No. 2880 Philadelphia, 1981, APPEAL FROM THE JUDGMENT ENTERED OF NOVEMBER 5, 1981 IN THE COURT OF COMMON PLEAS OF PHILADELPHIA COUNTY, TRIAL DIVISION, LAW NO. 4166 MAY TERM, 1975.
Tom P. Monteverde, Philadelphia, for appellant.
Sidney L. Wickenhaver, Philadelphia, for Ciba-Geigy, appellee.
Hester, Cirillo and Johnson, JJ. Johnson, J., concurs in the result.
[ 308 Pa. Super. Page 509]
Maria Bianco Baldino (appellant) appeals from a judgment entered in favor of appellee Ciba-Geigy Corporation (Ciba). The facts which gave rise to the instant appeal are as follows.
On November 27, 1973, appellant consulted Dr. Armand Castagna, a general practitioner, for treatment of lower back pain. After a brief examination, Dr. Castagna diagnosed her condition as an inflamed coccyx and prescribed Butazolidin-Alka (Butazolidin), a drug manufactured by Ciba. Appellant took the prescribed dosage for ten days and obtained relief. The pain re-occurred, however, and appellant telephoned Dr. Castagna and requested a prescription refill. The refill was granted over the telephone without any additional examination of appellant.*fn1
In January, 1974, appellant consulted Dr. Herbert Lipkin, complaining of fatigue, sore throat, swollen glands and bruising. These symptoms are consistent with developing aplastic anemia which can be caused by Butazolidin treatment. Appellant did not inform Dr. Lipkin that she had taken this drug, however, because she was not aware of the significance of these symptoms. She was treated for a respiratory infection, but when her symptoms did not abate, Dr. Lipkin ordered blood tests. The results showed an abnormally low level of hemoglobin. Appellant was immediately admitted to the hospital and remained there for eleven days. During that time, her condition was diagnosed as aplastic anemia caused by Butazolidin.
Subsequently, appellant has had to receive blood transfusions every two months and consume male hormones which have deepened her voice and caused unsightly body hair. She has been ordered not to become pregnant because she does not have enough blood to support herself, and it would be fatal to her if she carried a child. Appellant has an 80% chance of dying from aplastic anemia. Appellant and her husband instituted the present action against Dr. Castagna,
[ 308 Pa. Super. Page 510]
Ciba and Morris Park Pharmacy. After a fifteen day jury trial, the jury found the following:
1. Butazolidin was a substantial factor in causing appellant to contract aplastic anemia;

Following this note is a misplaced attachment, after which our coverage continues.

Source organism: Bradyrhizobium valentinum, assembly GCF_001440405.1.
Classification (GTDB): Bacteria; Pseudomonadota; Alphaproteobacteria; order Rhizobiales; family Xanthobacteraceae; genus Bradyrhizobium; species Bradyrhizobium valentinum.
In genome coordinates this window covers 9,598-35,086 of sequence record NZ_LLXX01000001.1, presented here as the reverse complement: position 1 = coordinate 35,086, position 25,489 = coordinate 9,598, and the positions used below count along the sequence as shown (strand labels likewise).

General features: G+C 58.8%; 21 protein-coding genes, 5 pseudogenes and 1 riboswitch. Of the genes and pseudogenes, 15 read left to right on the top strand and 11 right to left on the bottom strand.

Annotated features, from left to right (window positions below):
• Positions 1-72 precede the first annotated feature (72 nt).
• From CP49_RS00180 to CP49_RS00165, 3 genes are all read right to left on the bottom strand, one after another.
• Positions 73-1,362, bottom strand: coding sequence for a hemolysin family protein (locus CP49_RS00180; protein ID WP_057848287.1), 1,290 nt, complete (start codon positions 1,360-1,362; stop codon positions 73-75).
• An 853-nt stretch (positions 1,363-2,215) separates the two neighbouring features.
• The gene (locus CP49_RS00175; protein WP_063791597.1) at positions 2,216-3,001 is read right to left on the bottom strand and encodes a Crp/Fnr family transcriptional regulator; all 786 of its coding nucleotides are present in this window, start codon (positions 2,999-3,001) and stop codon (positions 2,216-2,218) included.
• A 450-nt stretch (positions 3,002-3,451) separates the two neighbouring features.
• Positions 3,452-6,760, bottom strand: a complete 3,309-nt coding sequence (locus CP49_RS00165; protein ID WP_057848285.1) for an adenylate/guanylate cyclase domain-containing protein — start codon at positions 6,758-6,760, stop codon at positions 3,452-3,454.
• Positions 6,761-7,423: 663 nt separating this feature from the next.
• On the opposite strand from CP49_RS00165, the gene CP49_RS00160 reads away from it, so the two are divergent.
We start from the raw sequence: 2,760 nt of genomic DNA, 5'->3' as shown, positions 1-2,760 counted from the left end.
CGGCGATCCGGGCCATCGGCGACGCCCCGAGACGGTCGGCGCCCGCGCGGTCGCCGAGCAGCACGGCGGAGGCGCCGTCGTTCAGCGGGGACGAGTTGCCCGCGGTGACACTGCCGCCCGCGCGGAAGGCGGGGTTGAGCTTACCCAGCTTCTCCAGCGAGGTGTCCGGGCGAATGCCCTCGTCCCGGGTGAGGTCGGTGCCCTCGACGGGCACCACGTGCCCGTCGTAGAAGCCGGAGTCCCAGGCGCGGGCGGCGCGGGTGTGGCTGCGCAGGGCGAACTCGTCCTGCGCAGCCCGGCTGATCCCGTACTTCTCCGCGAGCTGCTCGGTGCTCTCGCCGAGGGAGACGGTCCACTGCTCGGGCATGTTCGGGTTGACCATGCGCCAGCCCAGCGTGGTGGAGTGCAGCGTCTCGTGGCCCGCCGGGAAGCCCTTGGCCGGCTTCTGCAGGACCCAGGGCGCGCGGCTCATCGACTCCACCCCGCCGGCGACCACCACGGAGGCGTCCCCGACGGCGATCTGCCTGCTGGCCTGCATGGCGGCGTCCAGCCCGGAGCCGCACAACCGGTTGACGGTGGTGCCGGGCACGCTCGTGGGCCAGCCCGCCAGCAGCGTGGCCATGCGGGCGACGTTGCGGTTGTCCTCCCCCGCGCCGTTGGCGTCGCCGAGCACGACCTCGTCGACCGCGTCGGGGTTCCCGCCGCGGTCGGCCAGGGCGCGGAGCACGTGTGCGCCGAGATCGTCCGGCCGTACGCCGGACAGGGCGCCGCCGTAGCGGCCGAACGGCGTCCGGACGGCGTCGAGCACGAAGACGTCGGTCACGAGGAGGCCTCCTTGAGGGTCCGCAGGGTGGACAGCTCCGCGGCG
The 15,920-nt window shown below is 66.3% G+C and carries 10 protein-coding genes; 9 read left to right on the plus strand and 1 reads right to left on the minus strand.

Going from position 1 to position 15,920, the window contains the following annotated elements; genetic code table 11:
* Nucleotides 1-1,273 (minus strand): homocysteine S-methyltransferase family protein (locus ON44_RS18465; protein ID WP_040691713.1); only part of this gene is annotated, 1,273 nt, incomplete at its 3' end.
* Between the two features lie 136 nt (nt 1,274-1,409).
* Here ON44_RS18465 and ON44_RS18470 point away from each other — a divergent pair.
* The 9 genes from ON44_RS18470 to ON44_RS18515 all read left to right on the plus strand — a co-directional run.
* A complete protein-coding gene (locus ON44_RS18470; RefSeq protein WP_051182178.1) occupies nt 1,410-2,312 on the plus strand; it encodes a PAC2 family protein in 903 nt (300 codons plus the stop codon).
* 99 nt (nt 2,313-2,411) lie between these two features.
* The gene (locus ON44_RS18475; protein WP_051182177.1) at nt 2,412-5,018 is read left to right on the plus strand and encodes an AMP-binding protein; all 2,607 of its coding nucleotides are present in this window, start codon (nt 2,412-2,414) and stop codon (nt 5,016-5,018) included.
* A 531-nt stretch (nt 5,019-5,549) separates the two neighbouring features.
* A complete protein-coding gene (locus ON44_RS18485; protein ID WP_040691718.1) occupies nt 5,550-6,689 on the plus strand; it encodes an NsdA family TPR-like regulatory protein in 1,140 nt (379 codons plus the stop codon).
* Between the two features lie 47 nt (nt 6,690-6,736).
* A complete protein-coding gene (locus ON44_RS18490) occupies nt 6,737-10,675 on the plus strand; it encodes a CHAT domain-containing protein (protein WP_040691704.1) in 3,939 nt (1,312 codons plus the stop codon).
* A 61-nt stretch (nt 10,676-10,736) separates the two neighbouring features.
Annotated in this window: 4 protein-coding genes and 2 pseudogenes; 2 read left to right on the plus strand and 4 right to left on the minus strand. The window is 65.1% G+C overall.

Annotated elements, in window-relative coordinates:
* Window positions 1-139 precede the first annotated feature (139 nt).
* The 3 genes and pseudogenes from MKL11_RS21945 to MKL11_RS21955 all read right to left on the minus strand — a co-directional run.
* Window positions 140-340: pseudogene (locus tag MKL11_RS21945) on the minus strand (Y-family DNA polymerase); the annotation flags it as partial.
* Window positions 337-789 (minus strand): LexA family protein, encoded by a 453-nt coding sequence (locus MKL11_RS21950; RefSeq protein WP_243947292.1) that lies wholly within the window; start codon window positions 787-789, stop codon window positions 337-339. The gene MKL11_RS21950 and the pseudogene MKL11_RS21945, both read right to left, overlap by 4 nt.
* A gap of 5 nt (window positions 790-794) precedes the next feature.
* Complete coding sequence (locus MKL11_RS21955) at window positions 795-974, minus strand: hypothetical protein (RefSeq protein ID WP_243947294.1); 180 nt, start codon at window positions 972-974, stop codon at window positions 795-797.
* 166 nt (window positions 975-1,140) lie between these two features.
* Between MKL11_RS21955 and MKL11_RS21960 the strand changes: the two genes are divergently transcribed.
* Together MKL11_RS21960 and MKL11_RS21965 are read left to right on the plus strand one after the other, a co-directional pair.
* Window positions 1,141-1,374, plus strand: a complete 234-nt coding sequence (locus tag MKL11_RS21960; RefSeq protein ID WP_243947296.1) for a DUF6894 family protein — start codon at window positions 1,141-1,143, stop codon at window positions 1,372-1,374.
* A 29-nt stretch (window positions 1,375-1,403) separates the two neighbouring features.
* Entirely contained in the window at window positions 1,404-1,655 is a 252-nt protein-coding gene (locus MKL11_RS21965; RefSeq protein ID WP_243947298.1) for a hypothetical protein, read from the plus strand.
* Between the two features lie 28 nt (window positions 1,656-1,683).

2. Dr. Castagna was negligent in prescribing Butazolidin for appellant, or in failing to advise her to report any symptoms or side effects to him, or failing to comply with the prevailing medical standards for prescribing the drug;
3. Ciba did not negligently market the drug in such a way as to encourage physicians to prescribe it in instances where it was not medically appropriate, and Ciba did not negligently encourage physicians to prescribe Butazolidin without taking proper precautions.*fn2
After appellant's post-verdict motions were denied, she filed the instant appeal.
Appellant's first contention on appeal is that the verdict in favor of Ciba was against the weight of the evidence and, as such, the lower court erred in denying her motion for a new trial. The law regarding appellate review of the grant or denial of a new trial on the ground that a verdict is against the weight of the evidence is well established in this Commonwealth:
[T]he decision to either grant or deny a motion for a new trial is within the sound discretion of the trial court and will be reversed on appeal only if the trial court palpably abused its discretion . . . [A] new trial should only be granted where the verdict is so contrary to the evidence as to shock one's sense of justice [and] . . . not where the evidence is conflicting and the jury might have found for either party, nor where the trial judge might have reached a different conclusion on the same facts. (citations omitted).
Myers v. Gold, 277 Pa. Super. 66, 69, 419 A.2d 663, 664 (1980). See also, Peair v. Home Association of Enola, 287 Pa. Super. 400, 430 A.2d 665 (1981); Jacob Kline Cooperage, Inc. v. George W. Kistler, Inc., 286 Pa. Super. 84, 428 A.2d
[ 308 Pa. Super. Page 511583]
(1981). In determining whether a verdict is against the weight of the evidence, we must consider all the evidence, Ditz v. Marshall, 259 Pa. Super. 31, 393 A.2d 701 (1978), and not merely the evidence in the light most favorable to the verdict winner. If a court finds that the verdict is so greatly against the weight of the evidence as to shock the judicial conscience, it has the duty to disagree with the jury and to overturn its verdict, no matter how many new trials need be had ...